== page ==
'Tis theirs to free-exalt--and not debase-
The painted brothers of our common race!
Nor stripe-nor tribute-nor oppressive sway
Degrade their labours, or obstruct their way!
Their watchword still-Let war and sorrow cease!
Their noblest epithet-The men of peace!

Dr. W. Beattie.
He goes to speak the words of life

To souls by error tossed;
And bear the Gospel's joyful sound

To lands in darkness lost-
To speak his Master's glorious works,

His grace and power proclaim,
And teach untutored savages

To breathe Messiah's name.
And 0, the rich reward that waits

A work of grace like this!
A life of love, a death of peace,

A Heaven of endless bliss!
Earth's proudest, noblest honours, fall

Far, far below the prize
He gains, who claims this work his own
His glory never dies! S. D. Patterson.

O, bless the pious zeal
And crown with glad success the labouring sons
Of that best charity, whose annual mite
Sends forth Thy gospel to the distant isles !
So shall the nations, rescued myriads, hear,
And own Thy mercy over all Thy works!
So, from each corner of the enlightened earth,
Incessant peals of universal joy
Shall hail Thee, heavenly Father, God of all!

Madan. Where is your heathen brother?--From his grave

Near thy own gates, or 'neath a foreign sky, From the thronged depths of ocean's mourning wave,

His answering blood reproachfully doth cry, Blood of the soul!--Can all earth's fountains make Thy dark stain disappear?-Stewards of God, awake!

Mrs. Sigourney.

MOMENT_MINUTE. In a moment shall they die, and the people shall be troubled at midnight, and pass away.-Job, xxxiv. 20.

Come, my people, enter thou into thy chambers, and shut thy doors about thee: hide thyself as it were for a little moment, until the indignation be overpast.--Isaiah, xxvi. 20.

MINUTES are number'd by the fall of sands,
As by an hour-glass; the span of time
Doth waste us to our graves, and we look on it.
An age of pleasures, reveli'd out, comes home
At last, and ends in sorrow; but the life,
Weary of riot, numbers every sand,
Waiting in sighs, until the last drop down;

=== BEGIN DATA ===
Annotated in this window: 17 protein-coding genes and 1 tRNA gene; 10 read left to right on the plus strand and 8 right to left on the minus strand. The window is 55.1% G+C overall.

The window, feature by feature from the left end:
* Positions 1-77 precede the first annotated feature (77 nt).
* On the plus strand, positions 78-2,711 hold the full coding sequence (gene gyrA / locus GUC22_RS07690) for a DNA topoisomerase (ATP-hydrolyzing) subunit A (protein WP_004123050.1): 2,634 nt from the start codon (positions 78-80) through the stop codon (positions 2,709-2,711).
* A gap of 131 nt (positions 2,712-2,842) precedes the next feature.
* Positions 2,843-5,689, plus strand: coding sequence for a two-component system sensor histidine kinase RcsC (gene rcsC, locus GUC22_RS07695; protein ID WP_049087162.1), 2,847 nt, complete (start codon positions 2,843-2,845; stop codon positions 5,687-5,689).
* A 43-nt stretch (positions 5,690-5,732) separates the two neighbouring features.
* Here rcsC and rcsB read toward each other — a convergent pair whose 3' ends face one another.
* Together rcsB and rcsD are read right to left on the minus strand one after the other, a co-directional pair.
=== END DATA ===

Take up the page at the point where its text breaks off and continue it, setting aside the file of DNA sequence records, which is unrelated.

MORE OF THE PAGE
So to conclude calamity in rest.


Catch, then, O catch the transient hour,

Improve each moment as it flies;
Life's a short summer,-man a flower;
He dies-alas! how soon he dies!

Dr. Johnson.
Hark! What petty pulses, beating,

Spring new moments into light;
Every pulse, its stroke repeating,

Sends its moment back to night;
Yet not one of all the train
Comes uncall’d, or flits in vain.
In the highest realms of glory

Spirits trace, before the throne,
On eternal scrolls, the story

Of each little moment flown;
Every deed, and word, and thought,
Through the whole creation wrought.
Were the volume of a minute

Thus to mortal sight unrollid,
More of sin and sorrow in it,

More of man, might we behold,
Than on history's broadest page
In the reliques of an age.

James Montgomery.

MORNING My voice shalt thou hear in the morning, O Lord; in the morning will I direct my prayer unto Thee, and will look up.-Psalm v. 3.

My soul waiteth for the Lord more than they that watch for the morning: I say, more than they that watch for the morning.--Psalm cxxx. 6.

Behold the day, behold, it is come: the morning is gone forth.Ezekiel, vii. 10.

Seek Him that maketh the seven stars and Orion, and turneth the shadow of death into the morning, and maketh the day dark with night.-Amos, v. 8.

WHEN first thy eyes unveil, give thy soul leave

To do the like; our bodies but forerun
The spirit's duty; true hearts spread and heave

Unto their God, as flowers do to the sun:
Give Him thy first thoughts then, so shalt thou keep
Him company all day, and in Him sleep.